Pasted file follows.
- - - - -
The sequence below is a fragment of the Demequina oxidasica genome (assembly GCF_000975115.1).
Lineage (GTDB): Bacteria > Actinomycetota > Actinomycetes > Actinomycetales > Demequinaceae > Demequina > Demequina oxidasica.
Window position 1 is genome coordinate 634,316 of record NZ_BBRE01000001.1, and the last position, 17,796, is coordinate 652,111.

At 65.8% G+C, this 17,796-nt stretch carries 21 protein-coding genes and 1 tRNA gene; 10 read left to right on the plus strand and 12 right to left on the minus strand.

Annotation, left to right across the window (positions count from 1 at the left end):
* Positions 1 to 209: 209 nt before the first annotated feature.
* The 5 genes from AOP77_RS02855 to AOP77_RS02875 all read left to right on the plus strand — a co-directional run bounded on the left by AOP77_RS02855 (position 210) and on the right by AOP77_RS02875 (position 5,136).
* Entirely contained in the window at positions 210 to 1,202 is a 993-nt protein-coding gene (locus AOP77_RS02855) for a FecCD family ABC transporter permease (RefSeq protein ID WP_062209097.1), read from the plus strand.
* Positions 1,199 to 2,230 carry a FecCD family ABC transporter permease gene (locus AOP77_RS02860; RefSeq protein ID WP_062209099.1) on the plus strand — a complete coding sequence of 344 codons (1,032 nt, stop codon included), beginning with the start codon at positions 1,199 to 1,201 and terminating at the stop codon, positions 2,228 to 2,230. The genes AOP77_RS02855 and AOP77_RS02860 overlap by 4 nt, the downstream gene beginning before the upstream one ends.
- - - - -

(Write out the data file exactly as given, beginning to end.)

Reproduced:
The sequence below is a fragment of the Demequina oxidasica genome (assembly GCF_000975115.1).
Lineage (GTDB): Bacteria > Actinomycetota > Actinomycetes > Actinomycetales > Demequinaceae > Demequina > Demequina oxidasica.
Window position 1 is genome coordinate 634,316 of record NZ_BBRE01000001.1, and the last position, 17,796, is coordinate 652,111.

At 65.8% G+C, this 17,796-nt stretch carries 21 protein-coding genes and 1 tRNA gene; 10 read left to right on the plus strand and 12 right to left on the minus strand.

Annotation, left to right across the window (positions count from 1 at the left end):
* Positions 1 to 209: 209 nt before the first annotated feature.
* The 5 genes from AOP77_RS02855 to AOP77_RS02875 all read left to right on the plus strand — a co-directional run bounded on the left by AOP77_RS02855 (position 210) and on the right by AOP77_RS02875 (position 5,136).
* Entirely contained in the window at positions 210 to 1,202 is a 993-nt protein-coding gene (locus AOP77_RS02855) for a FecCD family ABC transporter permease (RefSeq protein ID WP_062209097.1), read from the plus strand.
* Positions 1,199 to 2,230 carry a FecCD family ABC transporter permease gene (locus AOP77_RS02860; RefSeq protein ID WP_062209099.1) on the plus strand — a complete coding sequence of 344 codons (1,032 nt, stop codon included), beginning with the start codon at positions 1,199 to 1,201 and terminating at the stop codon, positions 2,228 to 2,230. The genes AOP77_RS02855 and AOP77_RS02860 overlap by 4 nt, the downstream gene beginning before the upstream one ends.